How bananas can help with the greatest humanitarian crisis since WWII

Refugees at Thessaloniki with Team Bananas

Refugees at Thessaloniki with Team Bananas - Credit: Archant

A trainee journalist from Camden writes about why she feels compelled to travel to a refugee camp in Greece, to distribute bananas

Lucy will be helping refugees at Thessaloniki with Team Bananas

Lucy will be helping refugees at Thessaloniki with Team Bananas - Credit: Archant

I can’t believe it has taken me this long to get on a £64 Easyjet flight and fly the four hours to Greece to volunteer at a refugee camp to do my bit for the biggest humanitarian crisis since the Second World War.

So finally, I will be heading out to the Northern Greek port city of Thessaloniki with a group of friends from North London to volunteer with the charity Team Bananas.

The organisation distributes bananas to refugees who are suspended in camps there.

The city is home to approximately 10,000 refugees with an estimated 75 new arrivals every day.

Most of the refugees have settled in eight different camps but there are also many living in abandoned buildings and homeless on the street.

These include many families and breastfeeding women living in squalid conditions.

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Team Bananas was set up in March this year to address the chronic food situation in the camps.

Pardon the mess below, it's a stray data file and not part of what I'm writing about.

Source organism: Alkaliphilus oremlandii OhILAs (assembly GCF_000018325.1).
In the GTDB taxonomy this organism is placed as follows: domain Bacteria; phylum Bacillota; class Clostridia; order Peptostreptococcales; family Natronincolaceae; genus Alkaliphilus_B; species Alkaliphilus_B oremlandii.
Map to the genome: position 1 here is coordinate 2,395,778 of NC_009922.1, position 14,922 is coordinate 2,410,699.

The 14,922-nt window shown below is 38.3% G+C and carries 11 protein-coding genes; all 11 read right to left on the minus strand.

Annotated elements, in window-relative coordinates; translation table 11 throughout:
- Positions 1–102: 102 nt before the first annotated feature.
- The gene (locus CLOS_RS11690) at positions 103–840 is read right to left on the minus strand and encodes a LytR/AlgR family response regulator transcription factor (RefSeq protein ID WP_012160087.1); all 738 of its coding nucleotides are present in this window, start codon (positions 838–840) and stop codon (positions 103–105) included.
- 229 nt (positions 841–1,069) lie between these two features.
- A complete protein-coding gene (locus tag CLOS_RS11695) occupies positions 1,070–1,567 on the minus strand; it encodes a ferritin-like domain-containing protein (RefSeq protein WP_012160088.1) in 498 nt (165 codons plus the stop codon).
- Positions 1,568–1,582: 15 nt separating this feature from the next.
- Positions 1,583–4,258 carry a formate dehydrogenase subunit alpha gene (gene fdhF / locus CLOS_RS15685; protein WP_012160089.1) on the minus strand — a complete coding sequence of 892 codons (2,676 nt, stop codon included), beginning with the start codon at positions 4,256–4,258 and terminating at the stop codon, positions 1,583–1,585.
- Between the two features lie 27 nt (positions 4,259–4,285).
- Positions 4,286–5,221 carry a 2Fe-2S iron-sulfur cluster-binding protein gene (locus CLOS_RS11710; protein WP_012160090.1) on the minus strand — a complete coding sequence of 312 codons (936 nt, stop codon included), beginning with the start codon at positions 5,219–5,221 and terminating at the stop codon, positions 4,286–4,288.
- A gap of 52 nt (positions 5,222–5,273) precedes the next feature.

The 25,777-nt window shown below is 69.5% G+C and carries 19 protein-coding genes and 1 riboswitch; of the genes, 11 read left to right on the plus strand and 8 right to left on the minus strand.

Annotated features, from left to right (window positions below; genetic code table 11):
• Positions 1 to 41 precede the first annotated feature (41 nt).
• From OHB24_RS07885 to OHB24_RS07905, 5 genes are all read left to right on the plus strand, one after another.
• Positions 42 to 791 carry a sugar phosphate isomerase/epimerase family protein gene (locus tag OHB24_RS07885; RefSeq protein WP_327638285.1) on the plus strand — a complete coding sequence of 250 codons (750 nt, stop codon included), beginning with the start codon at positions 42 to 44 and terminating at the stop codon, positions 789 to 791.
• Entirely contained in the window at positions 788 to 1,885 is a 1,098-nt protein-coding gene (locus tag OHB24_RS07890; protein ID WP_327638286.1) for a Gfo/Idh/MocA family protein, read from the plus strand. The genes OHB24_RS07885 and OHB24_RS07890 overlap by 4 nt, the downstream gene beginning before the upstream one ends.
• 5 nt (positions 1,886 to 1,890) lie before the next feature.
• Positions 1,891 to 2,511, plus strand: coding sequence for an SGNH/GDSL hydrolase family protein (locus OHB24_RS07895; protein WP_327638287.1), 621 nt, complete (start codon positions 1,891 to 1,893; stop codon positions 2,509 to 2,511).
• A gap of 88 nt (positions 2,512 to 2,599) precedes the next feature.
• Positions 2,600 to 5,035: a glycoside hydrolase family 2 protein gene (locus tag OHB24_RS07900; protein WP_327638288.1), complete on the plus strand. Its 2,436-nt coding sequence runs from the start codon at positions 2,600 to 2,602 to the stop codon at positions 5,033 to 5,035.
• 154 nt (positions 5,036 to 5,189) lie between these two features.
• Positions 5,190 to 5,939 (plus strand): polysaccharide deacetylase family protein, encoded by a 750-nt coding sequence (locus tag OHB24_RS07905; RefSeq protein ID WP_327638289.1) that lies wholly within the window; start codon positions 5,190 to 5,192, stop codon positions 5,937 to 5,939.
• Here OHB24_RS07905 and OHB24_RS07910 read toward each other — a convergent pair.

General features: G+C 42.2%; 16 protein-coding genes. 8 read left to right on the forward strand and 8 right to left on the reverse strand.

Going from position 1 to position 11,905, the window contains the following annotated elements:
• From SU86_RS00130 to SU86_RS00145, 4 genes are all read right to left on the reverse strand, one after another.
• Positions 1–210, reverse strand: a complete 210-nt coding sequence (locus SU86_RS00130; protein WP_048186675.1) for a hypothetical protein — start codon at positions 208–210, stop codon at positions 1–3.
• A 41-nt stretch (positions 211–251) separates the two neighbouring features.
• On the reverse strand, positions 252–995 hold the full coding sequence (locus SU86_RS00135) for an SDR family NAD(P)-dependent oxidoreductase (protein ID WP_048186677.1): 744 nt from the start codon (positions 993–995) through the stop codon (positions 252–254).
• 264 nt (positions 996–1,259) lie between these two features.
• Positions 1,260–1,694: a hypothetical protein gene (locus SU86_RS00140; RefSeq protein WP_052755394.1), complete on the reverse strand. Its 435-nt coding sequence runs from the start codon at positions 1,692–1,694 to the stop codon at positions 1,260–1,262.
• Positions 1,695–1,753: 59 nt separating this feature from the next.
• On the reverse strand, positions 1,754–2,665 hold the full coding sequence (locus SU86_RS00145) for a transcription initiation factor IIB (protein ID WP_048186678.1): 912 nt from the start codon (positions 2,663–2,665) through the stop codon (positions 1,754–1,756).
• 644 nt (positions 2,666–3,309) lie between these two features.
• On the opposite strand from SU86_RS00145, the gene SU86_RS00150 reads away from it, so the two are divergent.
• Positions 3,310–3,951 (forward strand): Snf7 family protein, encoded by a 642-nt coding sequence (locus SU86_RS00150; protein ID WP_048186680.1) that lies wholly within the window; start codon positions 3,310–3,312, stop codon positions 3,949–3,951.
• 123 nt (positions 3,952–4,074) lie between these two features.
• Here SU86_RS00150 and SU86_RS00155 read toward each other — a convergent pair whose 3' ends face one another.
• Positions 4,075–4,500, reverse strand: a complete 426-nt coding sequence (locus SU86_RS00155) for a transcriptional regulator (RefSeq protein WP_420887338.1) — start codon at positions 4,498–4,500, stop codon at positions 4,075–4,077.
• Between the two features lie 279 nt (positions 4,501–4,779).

When a doctor was asked what the best food for the refugee children would be, without hesitation he said it was bananas. The fruit is rich in vitamins and minerals and very cheap, too, with every pound buying six bananas.

Team Bananas’ work has become highly valued in the area with a singalong and dance for the children after snacking.

Charlie Bowles, 25, from Team Bananas, said: “I was amazed by how much the kids and their parents seemed to benefit from a banana and a dance and a chat.”

Team Bananas has now joined forces with other independent voluntary organisations working in the city including Project Clothes and Inter European Human Aid Association.

As well as the usual banana distribution, other essentials are now handed out, such as milk, vegetables, and hygiene items.

I can’t even begin to comprehend what some of these people must have been through but what I can do is try to alleviate their most desperate situation in some way. By raising a little money beforehand and providing a spare pair of hands when I get there, I can try to make sense of a disturbing situation.

With apprehension, excitement and a little trepidation, I pack my rucksack with a few items including an anorak, leggings and converse and set off.

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